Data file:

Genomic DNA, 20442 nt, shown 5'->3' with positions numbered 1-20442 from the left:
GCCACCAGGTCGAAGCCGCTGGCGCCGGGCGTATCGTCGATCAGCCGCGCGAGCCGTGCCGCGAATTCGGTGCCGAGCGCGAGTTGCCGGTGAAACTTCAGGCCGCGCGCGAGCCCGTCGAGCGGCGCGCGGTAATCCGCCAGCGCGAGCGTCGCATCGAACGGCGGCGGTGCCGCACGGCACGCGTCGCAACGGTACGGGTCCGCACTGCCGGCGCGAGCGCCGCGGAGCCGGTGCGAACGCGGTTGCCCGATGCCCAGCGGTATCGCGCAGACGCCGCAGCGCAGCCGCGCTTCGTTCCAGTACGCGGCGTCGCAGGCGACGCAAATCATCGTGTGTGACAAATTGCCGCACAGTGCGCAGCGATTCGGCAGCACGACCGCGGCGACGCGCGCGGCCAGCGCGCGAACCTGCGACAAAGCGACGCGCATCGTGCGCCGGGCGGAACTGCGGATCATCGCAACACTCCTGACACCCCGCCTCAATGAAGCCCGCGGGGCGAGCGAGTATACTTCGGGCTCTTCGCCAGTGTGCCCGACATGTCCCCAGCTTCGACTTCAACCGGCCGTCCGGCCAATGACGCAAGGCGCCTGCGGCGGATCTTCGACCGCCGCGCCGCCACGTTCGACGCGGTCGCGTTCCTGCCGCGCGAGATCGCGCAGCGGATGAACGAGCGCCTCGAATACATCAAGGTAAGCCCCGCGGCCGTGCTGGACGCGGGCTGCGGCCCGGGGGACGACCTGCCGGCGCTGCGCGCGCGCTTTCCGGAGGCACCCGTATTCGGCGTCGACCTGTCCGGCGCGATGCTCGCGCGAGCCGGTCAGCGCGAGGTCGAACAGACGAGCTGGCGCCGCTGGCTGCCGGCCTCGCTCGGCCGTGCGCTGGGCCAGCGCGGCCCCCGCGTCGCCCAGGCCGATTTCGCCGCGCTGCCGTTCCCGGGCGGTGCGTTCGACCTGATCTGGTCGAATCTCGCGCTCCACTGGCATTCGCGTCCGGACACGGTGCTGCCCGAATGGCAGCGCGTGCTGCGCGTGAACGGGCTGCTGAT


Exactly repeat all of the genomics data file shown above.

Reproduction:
Genomic DNA, 20442 nt, shown 5'->3' with positions numbered 1-20442 from the left:
GCCACCAGGTCGAAGCCGCTGGCGCCGGGCGTATCGTCGATCAGCCGCGCGAGCCGTGCCGCGAATTCGGTGCCGAGCGCGAGTTGCCGGTGAAACTTCAGGCCGCGCGCGAGCCCGTCGAGCGGCGCGCGGTAATCCGCCAGCGCGAGCGTCGCATCGAACGGCGGCGGTGCCGCACGGCACGCGTCGCAACGGTACGGGTCCGCACTGCCGGCGCGAGCGCCGCGGAGCCGGTGCGAACGCGGTTGCCCGATGCCCAGCGGTATCGCGCAGACGCCGCAGCGCAGCCGCGCTTCGTTCCAGTACGCGGCGTCGCAGGCGACGCAAATCATCGTGTGTGACAAATTGCCGCACAGTGCGCAGCGATTCGGCAGCACGACCGCGGCGACGCGCGCGGCCAGCGCGCGAACCTGCGACAAAGCGACGCGCATCGTGCGCCGGGCGGAACTGCGGATCATCGCAACACTCCTGACACCCCGCCTCAATGAAGCCCGCGGGGCGAGCGAGTATACTTCGGGCTCTTCGCCAGTGTGCCCGACATGTCCCCAGCTTCGACTTCAACCGGCCGTCCGGCCAATGACGCAAGGCGCCTGCGGCGGATCTTCGACCGCCGCGCCGCCACGTTCGACGCGGTCGCGTTCCTGCCGCGCGAGATCGCGCAGCGGATGAACGAGCGCCTCGAATACATCAAGGTAAGCCCCGCGGCCGTGCTGGACGCGGGCTGCGGCCCGGGGGACGACCTGCCGGCGCTGCGCGCGCGCTTTCCGGAGGCACCCGTATTCGGCGTCGACCTGTCCGGCGCGATGCTCGCGCGAGCCGGTCAGCGCGAGGTCGAACAGACGAGCTGGCGCCGCTGGCTGCCGGCCTCGCTCGGCCGTGCGCTGGGCCAGCGCGGCCCCCGCGTCGCCCAGGCCGATTTCGCCGCGCTGCCGTTCCCGGGCGGTGCGTTCGACCTGATCTGGTCGAATCTCGCGCTCCACTGGCATTCGCGTCCGGACACGGTGCTGCCCGAATGGCAGCGCGTGCTGCGCGTGAACGGGCTGCTGAT